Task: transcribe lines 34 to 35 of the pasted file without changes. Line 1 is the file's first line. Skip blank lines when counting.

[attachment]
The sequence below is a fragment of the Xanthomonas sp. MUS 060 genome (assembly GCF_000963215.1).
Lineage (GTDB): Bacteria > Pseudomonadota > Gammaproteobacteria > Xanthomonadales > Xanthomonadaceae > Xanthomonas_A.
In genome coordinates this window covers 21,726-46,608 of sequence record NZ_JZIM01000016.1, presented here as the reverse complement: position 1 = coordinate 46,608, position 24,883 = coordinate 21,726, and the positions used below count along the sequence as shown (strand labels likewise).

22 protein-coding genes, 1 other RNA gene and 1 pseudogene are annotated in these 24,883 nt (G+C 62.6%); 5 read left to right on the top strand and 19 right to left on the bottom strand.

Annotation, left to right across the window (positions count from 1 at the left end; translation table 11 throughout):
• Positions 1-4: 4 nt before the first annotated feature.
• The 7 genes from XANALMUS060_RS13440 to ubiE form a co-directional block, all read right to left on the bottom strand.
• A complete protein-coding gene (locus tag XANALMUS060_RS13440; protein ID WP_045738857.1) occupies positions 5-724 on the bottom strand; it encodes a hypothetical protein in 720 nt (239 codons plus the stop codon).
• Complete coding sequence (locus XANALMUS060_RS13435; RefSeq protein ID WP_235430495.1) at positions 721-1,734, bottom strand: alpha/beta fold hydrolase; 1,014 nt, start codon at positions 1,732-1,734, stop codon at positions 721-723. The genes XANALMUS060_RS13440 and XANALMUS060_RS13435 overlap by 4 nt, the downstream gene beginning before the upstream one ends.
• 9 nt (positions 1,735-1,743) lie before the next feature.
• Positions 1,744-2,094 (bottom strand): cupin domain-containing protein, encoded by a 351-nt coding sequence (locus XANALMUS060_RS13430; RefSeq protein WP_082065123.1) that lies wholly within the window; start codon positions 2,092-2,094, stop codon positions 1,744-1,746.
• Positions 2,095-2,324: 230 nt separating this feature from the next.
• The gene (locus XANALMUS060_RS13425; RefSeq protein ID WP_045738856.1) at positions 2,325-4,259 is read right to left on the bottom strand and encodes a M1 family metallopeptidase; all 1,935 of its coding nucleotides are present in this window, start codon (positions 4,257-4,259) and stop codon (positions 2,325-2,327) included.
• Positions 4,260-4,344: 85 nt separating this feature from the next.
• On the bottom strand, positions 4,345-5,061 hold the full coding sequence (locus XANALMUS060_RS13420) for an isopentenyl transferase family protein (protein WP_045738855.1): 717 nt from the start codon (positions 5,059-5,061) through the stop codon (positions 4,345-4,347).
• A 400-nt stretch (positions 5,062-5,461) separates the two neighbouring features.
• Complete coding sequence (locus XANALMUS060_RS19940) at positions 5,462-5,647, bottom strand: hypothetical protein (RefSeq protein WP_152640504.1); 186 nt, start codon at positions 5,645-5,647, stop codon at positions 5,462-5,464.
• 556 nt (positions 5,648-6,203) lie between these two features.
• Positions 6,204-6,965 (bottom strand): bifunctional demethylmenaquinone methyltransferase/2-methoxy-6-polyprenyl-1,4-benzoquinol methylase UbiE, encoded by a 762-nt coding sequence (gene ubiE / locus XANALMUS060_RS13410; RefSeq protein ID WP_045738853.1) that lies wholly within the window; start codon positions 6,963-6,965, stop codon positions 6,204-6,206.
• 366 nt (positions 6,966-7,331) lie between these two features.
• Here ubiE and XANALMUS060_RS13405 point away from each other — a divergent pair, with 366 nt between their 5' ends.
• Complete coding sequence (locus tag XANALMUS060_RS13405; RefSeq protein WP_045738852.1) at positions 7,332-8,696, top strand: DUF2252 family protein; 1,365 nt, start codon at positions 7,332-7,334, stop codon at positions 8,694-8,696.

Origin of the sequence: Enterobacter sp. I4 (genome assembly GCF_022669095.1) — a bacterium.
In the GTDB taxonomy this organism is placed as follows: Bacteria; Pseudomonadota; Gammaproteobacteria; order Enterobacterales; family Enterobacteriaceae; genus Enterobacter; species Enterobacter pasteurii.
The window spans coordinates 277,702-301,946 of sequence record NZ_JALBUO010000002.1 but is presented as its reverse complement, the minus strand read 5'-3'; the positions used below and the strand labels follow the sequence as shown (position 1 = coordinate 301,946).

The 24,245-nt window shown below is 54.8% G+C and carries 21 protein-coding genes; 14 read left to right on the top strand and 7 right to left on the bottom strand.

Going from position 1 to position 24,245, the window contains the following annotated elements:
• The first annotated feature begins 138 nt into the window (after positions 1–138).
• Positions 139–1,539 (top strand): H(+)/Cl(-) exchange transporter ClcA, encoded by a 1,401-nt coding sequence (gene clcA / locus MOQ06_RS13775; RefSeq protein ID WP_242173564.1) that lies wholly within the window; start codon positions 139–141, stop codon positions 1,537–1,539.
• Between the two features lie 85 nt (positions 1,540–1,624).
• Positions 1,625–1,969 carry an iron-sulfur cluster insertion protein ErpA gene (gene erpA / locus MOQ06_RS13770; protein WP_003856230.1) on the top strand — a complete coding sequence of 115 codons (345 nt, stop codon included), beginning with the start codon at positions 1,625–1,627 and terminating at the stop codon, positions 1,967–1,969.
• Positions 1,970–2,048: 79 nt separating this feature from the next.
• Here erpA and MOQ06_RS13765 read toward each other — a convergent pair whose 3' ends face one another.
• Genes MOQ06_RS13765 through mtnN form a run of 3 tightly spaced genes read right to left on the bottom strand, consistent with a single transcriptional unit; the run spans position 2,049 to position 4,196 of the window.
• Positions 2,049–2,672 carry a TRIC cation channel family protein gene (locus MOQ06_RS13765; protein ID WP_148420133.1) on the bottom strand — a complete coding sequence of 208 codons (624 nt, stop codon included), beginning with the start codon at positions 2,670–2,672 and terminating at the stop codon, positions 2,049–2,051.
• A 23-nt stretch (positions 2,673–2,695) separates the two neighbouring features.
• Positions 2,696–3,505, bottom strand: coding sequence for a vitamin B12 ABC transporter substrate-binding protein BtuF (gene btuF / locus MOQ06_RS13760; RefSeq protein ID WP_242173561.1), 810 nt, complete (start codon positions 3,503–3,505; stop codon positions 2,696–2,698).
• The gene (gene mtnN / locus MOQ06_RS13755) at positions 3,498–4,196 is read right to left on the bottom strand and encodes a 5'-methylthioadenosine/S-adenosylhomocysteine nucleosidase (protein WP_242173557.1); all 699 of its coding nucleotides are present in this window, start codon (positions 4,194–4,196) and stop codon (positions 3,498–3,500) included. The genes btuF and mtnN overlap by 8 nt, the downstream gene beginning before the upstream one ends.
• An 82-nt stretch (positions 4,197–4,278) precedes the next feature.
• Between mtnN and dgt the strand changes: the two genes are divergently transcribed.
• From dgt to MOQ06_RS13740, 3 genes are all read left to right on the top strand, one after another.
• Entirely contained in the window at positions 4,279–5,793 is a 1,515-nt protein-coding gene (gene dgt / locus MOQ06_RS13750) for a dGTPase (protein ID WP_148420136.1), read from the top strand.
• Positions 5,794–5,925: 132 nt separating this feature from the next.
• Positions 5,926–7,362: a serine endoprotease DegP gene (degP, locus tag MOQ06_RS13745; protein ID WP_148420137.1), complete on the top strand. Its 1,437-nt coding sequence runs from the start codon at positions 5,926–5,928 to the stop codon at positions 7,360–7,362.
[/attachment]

• Genes MOQ06_RS13765 through mtnN form a run of 3 tightly spaced genes read right to left on the bottom strand, consistent with a single transcriptional unit; the run spans position 2,049 to position 4,196 of the window.
• Positions 2,049–2,672 carry a TRIC cation channel family protein gene (locus MOQ06_RS13765; protein ID WP_148420133.1) on the bottom strand — a complete coding sequence of 208 codons (624 nt, stop codon included), beginning with the start codon at positions 2,670–2,672 and terminating at the stop codon, positions 2,049–2,051.